Monthly Archives: November 2020

Golang ElasticSearch for beginners

(You may not be familiar with what elasticsearch is : for a good introduction checkout this post from Igor Kopanev)
Extracting data from ElasticSearch in golang is not a simple task. First of all you might not be the one who wrote data into it so these are some commands to find out how is data structured in your ES server :

List all your indexes

$ curl https://<your-server>/_aliases?pretty=true
{  
  "billingdata" : {
    "aliases" : { }
  },
  "checkpoints" : {
    "aliases" : { }
  }
}

Your indexes data structures can be queried with :

curl https://<your-server>/<index_name> 


Now that I had an idea of how data was structured I started looking at the ES official library ( https://github.com/elastic/go-elasticsearch/ ) to find out that it is probably not used that much directly. This a code example to execute a query :

  // Build the request body.
  var buf bytes.Buffer
  query := map[string]interface{}{
    "query": map[string]interface{}{
      "match": map[string]interface{}{
        "title": "test",
      },
    },
  }
  if err := json.NewEncoder(&buf).Encode(query); err != nil {
    log.Fatalf("Error encoding query: %s", err)
  }
  // Perform the search request.
  res, err = es.Search(
    es.Search.WithContext(context.Background()),
    es.Search.WithIndex("billingdata"),
    es.Search.WithBody(&buf),
    es.Search.WithTrackTotalHits(true),
    es.Search.WithPretty(),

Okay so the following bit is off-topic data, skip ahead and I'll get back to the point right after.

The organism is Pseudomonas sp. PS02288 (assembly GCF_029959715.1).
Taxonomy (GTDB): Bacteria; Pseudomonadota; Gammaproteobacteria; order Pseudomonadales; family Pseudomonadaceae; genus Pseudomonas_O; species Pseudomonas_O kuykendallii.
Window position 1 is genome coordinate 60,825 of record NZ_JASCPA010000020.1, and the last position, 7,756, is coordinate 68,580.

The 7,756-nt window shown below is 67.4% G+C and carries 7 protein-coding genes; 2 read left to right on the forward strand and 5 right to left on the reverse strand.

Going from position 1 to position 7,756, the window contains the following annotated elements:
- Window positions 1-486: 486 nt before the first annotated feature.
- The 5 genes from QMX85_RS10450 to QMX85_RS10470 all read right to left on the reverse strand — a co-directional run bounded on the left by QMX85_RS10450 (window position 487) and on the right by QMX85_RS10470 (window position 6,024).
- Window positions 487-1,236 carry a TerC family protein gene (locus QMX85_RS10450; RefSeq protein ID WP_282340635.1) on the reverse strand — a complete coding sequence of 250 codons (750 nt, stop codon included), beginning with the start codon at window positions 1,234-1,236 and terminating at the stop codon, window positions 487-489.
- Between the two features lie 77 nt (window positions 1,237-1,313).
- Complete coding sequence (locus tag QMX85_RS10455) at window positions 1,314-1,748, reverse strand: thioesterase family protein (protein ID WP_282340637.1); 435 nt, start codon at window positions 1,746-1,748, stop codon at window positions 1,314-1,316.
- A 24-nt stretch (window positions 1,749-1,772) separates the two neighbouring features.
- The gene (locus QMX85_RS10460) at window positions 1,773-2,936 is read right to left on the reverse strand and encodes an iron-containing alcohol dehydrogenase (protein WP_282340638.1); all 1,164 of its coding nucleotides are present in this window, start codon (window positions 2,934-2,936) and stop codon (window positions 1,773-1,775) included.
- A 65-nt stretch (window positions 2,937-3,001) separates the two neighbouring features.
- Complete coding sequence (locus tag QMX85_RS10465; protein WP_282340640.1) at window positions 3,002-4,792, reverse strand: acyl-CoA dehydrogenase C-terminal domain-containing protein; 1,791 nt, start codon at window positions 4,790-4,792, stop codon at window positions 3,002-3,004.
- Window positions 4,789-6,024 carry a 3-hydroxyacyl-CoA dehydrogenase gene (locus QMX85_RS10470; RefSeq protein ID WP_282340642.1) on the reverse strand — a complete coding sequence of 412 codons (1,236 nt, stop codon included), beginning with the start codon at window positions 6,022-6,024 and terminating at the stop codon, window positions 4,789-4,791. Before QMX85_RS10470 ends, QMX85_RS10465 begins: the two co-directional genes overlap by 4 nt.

)

Then (God bless Oliver Eilhard) I ray of light came in through my window and I found this package : https://godoc.org/github.com/olivere/elastic that makes everything much more simple :

	searchResult, err := es6.Search().
		Index("billingdata").
		// Query(timerangeQuery). // if you need to filter
		Pretty(true).
		Do(context.Background()) // execute

Much better. If you need a time range query :

// sdate,edate are time.Time	
timerangeQuery := elastic.NewBoolQuery().
		Filter(elastic.NewRangeQuery("@timestamp").
		From(sdate).
		To(edate))

Or maybe you need to query by time range and field value :

companyQuery = elastic.NewTermQuery("company_id", CompanyId)
// combine queries :
CombinedQuery = elastic.NewBoolQuery()
CombinedQuery = CombinedQuery.Must(timerangeQuery).Must(companyQuery)

// now search using Query(CombinedQuery)

Setting up your ES Client is pretty easy :

	// Create a custom HTTP client to setup timeouts and TLS config
	// esHTTPClient := &http.Client{
	// 	Timeout: time.Second * 10,
	// 	Transport: &http.Transport{
	// 		Dial: (&net.Dialer{
	// 			Timeout: 5 * time.Second,
	// 		}).Dial,
	// 		TLSHandshakeTimeout: 5 * time.Second,
	// 		TLSClientConfig: &tls.Config{
	// 			InsecureSkipVerify: true,
	// 		},
	// 	},
	// }

	// Create a client
	client, err := elastic.NewClient(
		// elastic.SetHttpClient(esHTTPClient),
		elastic.SetSniff(false),
		elastic.SetURL("http://localhost:9200"))

You can also aggregate data easily, sum, avergage. I’ll come up with more examples as soon as I have some working code.

October reading list

“simplicity, or the art of maximizing the work¬†not¬†done” : I really like this sentence, from Marco Cecconi https://sklivvz.com/posts/consider-using-simple-models-instead. Kind of summarizes my thoughts around simplicity in software, removing accidental complexity, over engineering code, get rid of complex and slow learning curve tools and languages. Thanks to Orfware for reference to Marco.

CORS : https://developer.mozilla.org/en-US/docs/Web/HTTP/CORS

Golang elasticsearch API : kudos to Oliver Eilhard for his package! https://godoc.org/github.com/olivere/elastic